A performance artist who knits using wool previously inserted inside her vagina has defended her craft, saying the onslaught of criticism she has attracted shows just how much society prescribes what a woman should do with her body.
Casey Jenkins’ performance piece “Casting Off My Womb” is 28 days long, representing the woman’s menstrual cycle. The Melbourne-based artist admits it is “unusual and it’s confining because I’m attached to the knitting so I can’t get off and wander around..but it’s not painful.”
A short clip of her piece, which has come to be known as “vaginal knitting”, has been viewed millions of times worldwide. Since the clip went viral, her art, her body, her face and her mental health have all come under aggressive questioning by online commenters. In a piece for the Guardian, Ms Jenkins writes back, saying the reception has not dinted her confidence in her work.
The 34-year-old addresses what she feels probably “arrested the web’s attention” the most: the marriage of wool and womb. She says her vaginal knitting“pares concepts about body parts and activities related to women back to their most elemental” according to Jenkins.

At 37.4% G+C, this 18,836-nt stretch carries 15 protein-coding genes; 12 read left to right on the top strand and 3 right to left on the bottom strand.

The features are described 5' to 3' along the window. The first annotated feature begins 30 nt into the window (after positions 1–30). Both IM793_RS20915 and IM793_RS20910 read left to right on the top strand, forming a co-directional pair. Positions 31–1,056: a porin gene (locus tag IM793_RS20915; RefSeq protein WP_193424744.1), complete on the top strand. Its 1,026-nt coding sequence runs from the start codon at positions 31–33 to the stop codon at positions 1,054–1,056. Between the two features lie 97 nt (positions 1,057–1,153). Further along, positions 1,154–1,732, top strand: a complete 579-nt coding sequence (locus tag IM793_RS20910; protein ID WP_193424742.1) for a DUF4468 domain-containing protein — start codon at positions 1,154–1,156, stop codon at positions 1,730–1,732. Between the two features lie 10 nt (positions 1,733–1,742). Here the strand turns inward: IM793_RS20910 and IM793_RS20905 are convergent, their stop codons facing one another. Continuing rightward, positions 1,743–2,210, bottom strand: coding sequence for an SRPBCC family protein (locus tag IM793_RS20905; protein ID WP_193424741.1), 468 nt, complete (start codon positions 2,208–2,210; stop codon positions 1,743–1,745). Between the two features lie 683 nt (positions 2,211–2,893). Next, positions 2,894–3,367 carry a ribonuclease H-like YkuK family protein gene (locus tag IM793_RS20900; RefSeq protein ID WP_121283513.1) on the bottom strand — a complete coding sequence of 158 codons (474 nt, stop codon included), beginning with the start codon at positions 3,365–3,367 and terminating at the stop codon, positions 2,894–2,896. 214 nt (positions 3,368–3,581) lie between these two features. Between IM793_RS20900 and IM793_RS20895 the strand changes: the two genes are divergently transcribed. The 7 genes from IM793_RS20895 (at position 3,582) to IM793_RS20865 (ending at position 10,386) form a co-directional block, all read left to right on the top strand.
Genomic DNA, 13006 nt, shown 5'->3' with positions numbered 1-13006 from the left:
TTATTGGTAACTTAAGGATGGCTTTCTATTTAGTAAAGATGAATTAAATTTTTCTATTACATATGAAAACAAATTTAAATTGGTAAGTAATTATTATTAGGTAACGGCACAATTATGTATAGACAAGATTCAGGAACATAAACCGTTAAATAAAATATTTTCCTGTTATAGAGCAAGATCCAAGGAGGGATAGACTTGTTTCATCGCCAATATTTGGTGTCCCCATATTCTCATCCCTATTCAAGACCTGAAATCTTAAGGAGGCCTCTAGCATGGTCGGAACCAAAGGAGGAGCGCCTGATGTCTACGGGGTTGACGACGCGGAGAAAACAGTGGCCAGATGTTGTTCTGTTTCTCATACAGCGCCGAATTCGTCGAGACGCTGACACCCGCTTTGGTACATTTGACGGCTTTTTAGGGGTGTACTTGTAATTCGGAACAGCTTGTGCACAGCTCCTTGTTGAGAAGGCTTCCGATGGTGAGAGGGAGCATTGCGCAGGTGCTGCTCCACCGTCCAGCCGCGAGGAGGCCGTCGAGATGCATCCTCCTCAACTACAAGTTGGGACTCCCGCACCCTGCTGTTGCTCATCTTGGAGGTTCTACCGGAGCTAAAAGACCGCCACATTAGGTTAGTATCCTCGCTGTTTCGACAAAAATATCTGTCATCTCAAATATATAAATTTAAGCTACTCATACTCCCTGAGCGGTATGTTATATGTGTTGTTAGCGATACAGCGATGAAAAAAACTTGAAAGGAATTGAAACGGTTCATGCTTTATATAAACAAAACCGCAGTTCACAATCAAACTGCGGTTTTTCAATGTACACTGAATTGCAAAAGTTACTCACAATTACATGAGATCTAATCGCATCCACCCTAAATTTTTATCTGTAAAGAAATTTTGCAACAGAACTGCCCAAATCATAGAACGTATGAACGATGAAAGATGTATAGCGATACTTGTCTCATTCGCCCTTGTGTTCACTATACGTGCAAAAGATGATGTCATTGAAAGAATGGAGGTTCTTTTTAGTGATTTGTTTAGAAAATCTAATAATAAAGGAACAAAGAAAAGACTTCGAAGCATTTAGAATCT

Additionally she seeks to qualify claims she is an “attention seeker” writing that as an artist she wants to communicate ideas, and for that she needs an audience. However, she says she is not seeking "external validation of myself – in fact, the work is primarily about casting off the need for validation from external sources.”
On this theme, she expands, saying that despite the work featuring her vagina: “ it is an entirely different body part that seems to infuriate the most: my face. Commentators seem to be genuinely outraged that I would dare to do something that they view as strange and repulsive with my body without displaying shame. Women putting themselves forward in any capacity in the world is frowned upon, and for a woman to put herself forward in a way that is not designed to be attractive or pleasing is downright seditious.”
Ms Jenkins has previously defended her decision to continue knitting in the Darwin Visual Arts Gallery during her menstruation, telling Salon earlier this month that if she had stopped the piece would not have had the same resonance. She said the time spent alone with her knitting needles allowed her to contemplate whether she wanted to have children and what she wanted to do with her own body.
She hopes the reaction to her work has highlighted how society dictates what women should do with their bodies and maintains her own right to do what she wants with her own.
You can read her full piece at the Guardian.Reuse content